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Hashicorp Terraform - Docker Provider 2023

Shen Zhen, China

Installation Linux

wget https://releases.hashicorp.com/terraform/1.6.2/terraform_1.6.2_linux_amd64.zip
wget https://releases.hashicorp.com/terraform/1.6.2/terraform_1.6.2_SHA256SUMS
sha256sum terraform_1.6.2_linux_amd64.zip
sha256sum -c terraform_1.6.2_SHA256SUMS

> terraform_1.6.2_linux_amd64.zip: OK
unzip terraform_1.6.2_linux_amd64.zip
rm terraform_1.6.2_linux_amd64.zip

sudo mv terraform /usr/bin/terraform
terraform -v

Terraform v1.6.2
on linux_amd64

Add auto-completion to bash or zsh:

terraform -install-autocomplete

Get Started - Docker

Build, change, and destroy Docker infrastructure using Terraform. Step-by-step, command-line tutorials will walk you through the Terraform basics for the first time.

Hello World

Create a file main.tf inside a sub-dir (all job files need to be located in their own directory):

terraform {
  required_providers {
    docker = {
      source  = "kreuzwerker/docker"
      version = "~> 3.0.2"
    }
  }
}

provider "docker" {}

resource "docker_image" "nginx" {
  name         = "nginx:latest"
  keep_locally = false
}

resource "docker_container" "nginx" {
  image = docker_image.nginx.image_id
  name  = "tutorial"
  ports {
    internal = 80
    external = 8000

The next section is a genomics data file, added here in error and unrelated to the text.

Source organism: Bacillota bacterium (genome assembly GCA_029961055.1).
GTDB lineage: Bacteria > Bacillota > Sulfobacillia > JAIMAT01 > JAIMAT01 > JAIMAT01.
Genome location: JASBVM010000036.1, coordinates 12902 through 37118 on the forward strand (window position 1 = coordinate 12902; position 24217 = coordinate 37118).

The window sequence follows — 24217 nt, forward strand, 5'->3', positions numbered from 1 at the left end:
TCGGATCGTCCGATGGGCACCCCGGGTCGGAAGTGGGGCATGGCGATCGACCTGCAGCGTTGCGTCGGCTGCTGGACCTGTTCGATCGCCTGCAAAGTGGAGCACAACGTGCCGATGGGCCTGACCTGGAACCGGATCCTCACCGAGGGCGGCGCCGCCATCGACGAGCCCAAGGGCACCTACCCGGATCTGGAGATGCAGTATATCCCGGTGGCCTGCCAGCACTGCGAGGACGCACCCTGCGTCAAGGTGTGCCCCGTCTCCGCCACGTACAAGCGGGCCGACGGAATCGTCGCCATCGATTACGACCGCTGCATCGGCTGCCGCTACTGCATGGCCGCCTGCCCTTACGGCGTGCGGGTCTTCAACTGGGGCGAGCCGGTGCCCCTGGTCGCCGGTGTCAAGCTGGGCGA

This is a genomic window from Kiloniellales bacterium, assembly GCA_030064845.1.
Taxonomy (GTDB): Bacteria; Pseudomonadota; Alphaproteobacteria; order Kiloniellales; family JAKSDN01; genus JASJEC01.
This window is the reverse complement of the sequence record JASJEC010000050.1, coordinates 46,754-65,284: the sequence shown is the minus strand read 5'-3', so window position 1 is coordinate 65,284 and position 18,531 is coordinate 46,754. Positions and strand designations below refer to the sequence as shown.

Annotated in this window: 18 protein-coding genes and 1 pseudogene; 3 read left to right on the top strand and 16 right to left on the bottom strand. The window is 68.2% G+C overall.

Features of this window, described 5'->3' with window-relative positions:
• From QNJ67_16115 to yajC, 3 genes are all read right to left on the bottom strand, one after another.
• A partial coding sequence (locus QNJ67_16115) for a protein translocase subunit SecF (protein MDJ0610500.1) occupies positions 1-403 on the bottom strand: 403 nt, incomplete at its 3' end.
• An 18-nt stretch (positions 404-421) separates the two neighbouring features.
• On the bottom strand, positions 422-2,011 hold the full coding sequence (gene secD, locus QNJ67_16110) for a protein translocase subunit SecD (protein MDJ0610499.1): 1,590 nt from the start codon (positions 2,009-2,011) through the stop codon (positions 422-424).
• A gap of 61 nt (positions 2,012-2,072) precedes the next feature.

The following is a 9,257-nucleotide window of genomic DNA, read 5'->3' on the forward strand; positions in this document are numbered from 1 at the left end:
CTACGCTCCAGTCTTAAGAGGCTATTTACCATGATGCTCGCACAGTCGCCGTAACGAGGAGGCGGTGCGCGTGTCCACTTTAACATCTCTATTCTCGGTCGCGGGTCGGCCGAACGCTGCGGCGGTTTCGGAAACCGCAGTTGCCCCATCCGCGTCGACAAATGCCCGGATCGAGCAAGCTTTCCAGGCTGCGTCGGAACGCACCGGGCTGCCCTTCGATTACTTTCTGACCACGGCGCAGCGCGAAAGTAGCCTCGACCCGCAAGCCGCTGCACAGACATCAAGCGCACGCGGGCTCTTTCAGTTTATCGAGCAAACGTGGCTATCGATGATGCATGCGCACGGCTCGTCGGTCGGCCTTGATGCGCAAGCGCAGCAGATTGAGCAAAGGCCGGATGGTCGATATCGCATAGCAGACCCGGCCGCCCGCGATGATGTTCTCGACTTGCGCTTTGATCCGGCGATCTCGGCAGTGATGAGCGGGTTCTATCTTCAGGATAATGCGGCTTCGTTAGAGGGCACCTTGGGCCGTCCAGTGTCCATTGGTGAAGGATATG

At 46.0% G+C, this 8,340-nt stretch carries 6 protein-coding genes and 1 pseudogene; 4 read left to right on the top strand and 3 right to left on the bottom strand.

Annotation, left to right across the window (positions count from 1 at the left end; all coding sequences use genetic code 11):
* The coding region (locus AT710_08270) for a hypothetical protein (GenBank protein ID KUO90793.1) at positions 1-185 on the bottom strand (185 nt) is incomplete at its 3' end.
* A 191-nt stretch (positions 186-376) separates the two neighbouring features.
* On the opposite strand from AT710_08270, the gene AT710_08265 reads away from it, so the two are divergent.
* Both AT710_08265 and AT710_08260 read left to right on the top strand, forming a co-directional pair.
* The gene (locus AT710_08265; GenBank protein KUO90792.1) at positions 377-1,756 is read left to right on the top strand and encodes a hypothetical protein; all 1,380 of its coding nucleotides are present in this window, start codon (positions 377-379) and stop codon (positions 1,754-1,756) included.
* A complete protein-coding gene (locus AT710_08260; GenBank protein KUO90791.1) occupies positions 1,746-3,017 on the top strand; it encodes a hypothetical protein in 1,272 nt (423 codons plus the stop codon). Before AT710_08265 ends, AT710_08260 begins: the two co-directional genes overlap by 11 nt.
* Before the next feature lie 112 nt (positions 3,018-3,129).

}
}
terraform fmt
> main.tf

terraform validate
> Success! The configuration is valid.

Deployment

In the terminal, initialize the project, which downloads a plugin that allows Terraform to interact with Docker:

terraform init

> Terraform has been successfully initialized!

Provision the NGINX server container with apply. When Terraform asks you to confirm, type yes and press ENTER:

terraform apply

Inspect the current state using:

terraform show
terraform state list

Run docker ps to view the NGINX container running in Docker via Terraform:

docker ps

CONTAINER ID   IMAGE          STATUS         PORTS                  NAMES
1a62207b5026   bc649bab30d1   Up 3 minutes   0.0.0.0:8000->80/tcp   tutorial
curl localhost:8000

<!DOCTYPE html>
<html>
<head>
<title>Welcome to nginx!</title>
...

Update Infrastructure

Change the docker_container.nginx resource under the provider block in main.tf by replacing the ports.external value of 8000 with 8080:

resource "docker_container" "nginx" {
  image = docker_image.nginx.image_id
  name  = "tutorial"
  hostname = "learn-terraform-docker"
  ports {
    internal = 80
    external = 8080
  }
}

After changing the configuration, run terraform apply again to see how Terraform will apply this change to the existing resources:

terraform apply
docker ps